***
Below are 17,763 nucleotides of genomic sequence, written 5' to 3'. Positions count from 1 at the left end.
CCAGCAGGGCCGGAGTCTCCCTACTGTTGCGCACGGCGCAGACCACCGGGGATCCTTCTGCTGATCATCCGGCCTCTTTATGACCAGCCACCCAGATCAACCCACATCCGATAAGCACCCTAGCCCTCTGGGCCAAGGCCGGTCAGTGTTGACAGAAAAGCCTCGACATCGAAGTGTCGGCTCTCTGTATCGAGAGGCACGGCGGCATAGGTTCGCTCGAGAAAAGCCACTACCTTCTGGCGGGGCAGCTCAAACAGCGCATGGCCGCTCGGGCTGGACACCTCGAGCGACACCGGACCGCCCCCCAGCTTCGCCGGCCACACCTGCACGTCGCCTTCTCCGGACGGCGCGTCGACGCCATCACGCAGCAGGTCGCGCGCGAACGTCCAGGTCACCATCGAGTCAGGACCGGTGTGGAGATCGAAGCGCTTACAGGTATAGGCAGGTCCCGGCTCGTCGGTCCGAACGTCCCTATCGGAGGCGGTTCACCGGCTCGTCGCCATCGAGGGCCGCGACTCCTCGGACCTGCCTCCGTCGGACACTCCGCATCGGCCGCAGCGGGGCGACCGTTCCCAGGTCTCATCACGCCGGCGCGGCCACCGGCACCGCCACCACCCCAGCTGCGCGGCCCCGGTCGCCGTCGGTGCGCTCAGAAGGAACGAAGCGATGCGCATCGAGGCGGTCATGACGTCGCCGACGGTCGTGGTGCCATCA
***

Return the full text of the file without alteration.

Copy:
Below are 17,763 nucleotides of genomic sequence, written 5' to 3'. Positions count from 1 at the left end.
CCAGCAGGGCCGGAGTCTCCCTACTGTTGCGCACGGCGCAGACCACCGGGGATCCTTCTGCTGATCATCCGGCCTCTTTATGACCAGCCACCCAGATCAACCCACATCCGATAAGCACCCTAGCCCTCTGGGCCAAGGCCGGTCAGTGTTGACAGAAAAGCCTCGACATCGAAGTGTCGGCTCTCTGTATCGAGAGGCACGGCGGCATAGGTTCGCTCGAGAAAAGCCACTACCTTCTGGCGGGGCAGCTCAAACAGCGCATGGCCGCTCGGGCTGGACACCTCGAGCGACACCGGACCGCCCCCCAGCTTCGCCGGCCACACCTGCACGTCGCCTTCTCCGGACGGCGCGTCGACGCCATCACGCAGCAGGTCGCGCGCGAACGTCCAGGTCACCATCGAGTCAGGACCGGTGTGGAGATCGAAGCGCTTACAGGTATAGGCAGGTCCCGGCTCGTCGGTCCGAACGTCCCTATCGGAGGCGGTTCACCGGCTCGTCGCCATCGAGGGCCGCGACTCCTCGGACCTGCCTCCGTCGGACACTCCGCATCGGCCGCAGCGGGGCGACCGTTCCCAGGTCTCATCACGCCGGCGCGGCCACCGGCACCGCCACCACCCCAGCTGCGCGGCCCCGGTCGCCGTCGGTGCGCTCAGAAGGAACGAAGCGATGCGCATCGAGGCGGTCATGACGTCGCCGACGGTCGTGGTGCCATCA